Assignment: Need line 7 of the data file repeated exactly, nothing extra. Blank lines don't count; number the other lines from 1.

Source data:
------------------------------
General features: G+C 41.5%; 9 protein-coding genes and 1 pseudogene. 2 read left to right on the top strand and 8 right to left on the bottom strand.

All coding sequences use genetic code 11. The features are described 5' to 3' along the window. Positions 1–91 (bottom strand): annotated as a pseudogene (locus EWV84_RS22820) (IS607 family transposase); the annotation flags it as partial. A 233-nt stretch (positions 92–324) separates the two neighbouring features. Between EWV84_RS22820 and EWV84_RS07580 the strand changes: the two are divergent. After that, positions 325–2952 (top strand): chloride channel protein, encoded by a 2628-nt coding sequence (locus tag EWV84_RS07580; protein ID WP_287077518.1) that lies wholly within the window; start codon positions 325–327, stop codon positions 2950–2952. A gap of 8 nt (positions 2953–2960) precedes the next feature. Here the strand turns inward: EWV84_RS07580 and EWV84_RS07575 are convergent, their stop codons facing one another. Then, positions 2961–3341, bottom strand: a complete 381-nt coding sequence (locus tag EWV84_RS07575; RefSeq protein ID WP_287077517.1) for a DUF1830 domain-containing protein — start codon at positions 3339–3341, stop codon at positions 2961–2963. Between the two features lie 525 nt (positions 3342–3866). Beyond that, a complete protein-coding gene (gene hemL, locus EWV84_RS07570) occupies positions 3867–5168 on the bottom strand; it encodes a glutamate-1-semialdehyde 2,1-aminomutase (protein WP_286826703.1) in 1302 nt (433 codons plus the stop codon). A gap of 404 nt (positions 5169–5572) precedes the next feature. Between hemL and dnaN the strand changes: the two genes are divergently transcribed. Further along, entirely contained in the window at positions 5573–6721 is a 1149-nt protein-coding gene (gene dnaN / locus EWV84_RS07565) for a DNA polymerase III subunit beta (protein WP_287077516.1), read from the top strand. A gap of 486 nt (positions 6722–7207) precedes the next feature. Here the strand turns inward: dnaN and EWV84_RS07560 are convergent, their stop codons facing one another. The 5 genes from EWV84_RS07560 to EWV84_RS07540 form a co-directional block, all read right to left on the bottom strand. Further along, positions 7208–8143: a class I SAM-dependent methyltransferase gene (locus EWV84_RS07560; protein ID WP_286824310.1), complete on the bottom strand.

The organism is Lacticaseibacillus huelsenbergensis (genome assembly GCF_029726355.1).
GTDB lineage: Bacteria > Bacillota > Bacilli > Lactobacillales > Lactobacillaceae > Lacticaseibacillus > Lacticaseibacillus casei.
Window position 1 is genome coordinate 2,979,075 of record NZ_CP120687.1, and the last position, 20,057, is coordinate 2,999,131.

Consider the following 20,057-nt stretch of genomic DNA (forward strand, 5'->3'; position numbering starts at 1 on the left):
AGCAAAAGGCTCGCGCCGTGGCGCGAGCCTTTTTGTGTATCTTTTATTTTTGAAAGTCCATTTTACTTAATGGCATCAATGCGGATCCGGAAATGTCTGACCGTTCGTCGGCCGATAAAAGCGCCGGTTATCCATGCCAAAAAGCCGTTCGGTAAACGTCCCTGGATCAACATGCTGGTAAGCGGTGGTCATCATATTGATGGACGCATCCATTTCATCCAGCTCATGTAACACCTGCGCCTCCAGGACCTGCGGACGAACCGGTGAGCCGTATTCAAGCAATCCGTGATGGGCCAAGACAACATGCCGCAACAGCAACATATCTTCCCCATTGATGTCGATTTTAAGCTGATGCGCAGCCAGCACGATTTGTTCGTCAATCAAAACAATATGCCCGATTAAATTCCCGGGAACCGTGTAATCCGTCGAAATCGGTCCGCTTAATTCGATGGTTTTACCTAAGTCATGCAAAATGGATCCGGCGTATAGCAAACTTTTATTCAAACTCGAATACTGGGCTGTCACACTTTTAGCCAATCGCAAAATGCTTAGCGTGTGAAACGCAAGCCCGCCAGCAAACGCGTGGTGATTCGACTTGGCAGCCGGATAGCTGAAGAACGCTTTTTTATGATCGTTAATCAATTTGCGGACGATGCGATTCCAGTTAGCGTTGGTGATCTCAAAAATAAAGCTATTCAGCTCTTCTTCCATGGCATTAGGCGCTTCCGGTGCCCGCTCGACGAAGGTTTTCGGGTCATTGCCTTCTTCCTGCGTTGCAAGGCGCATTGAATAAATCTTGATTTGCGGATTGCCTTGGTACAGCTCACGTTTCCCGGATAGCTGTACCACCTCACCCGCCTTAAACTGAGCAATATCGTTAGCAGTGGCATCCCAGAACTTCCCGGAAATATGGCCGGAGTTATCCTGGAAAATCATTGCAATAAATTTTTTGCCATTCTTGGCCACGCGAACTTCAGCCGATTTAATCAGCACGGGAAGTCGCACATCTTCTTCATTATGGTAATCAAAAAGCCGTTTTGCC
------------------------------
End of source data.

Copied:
AGCAAAAGGCTCGCGCCGTGGCGCGAGCCTTTTTGTGTATCTTTTATTTTTGAAAGTCCATTTTACTTAATGGCATCAATGCGGATCCGGAAATGTCTGACCGTTCGTCGGCCGATAAAAGCGCCGGTTATCCATGCCAAAAAGCCGTTCGGTAAACGTCCCTGGATCAACATGCTGGTAAGCGGTGGTCATCATATTGATGGACGCATCCATTTCATCCAGCTCATGTAACACCTGCGCCTCCAGGACCTGCGGACGAACCGGTGAGCCGTATTCAAGCAATCCGTGATGGGCCAAGACAACATGCCGCAACAGCAACATATCTTCCCCATTGATGTCGATTTTAAGCTGATGCGCAGCCAGCACGATTTGTTCGTCAATCAAAACAATATGCCCGATTAAATTCCCGGGAACCGTGTAATCCGTCGAAATCGGTCCGCTTAATTCGATGGTTTTACCTAAGTCATGCAAAATGGATCCGGCGTATAGCAAACTTTTATTCAAACTCGAATACTGGGCTGTCACACTTTTAGCCAATCGCAAAATGCTTAGCGTGTGAAACGCAAGCCCGCCAGCAAACGCGTGGTGATTCGACTTGGCAGCCGGATAGCTGAAGAACGCTTTTTTATGATCGTTAATCAATTTGCGGACGATGCGATTCCAGTTAGCGTTGGTGATCTCAAAAATAAAGCTATTCAGCTCTTCTTCCATGGCATTAGGCGCTTCCGGTGCCCGCTCGACGAAGGTTTTCGGGTCATTGCCTTCTTCCTGCGTTGCAAGGCGCATTGAATAAATCTTGATTTGCGGATTGCCTTGGTACAGCTCACGTTTCCCGGATAGCTGTACCACCTCACCCGCCTTAAACTGAGCAATATCGTTAGCAGTGGCATCCCAGAACTTCCCGGAAATATGGCCGGAGTTATCCTGGAAAATCATTGCAATAAATTTTTTGCCATTCTTGGCCACGCGAACTTCAGCCGATTTAATCAGCACGGGAAGTCGCACATCTTCTTCATTATGGTAATCAAAAAGCCGTTTTGCC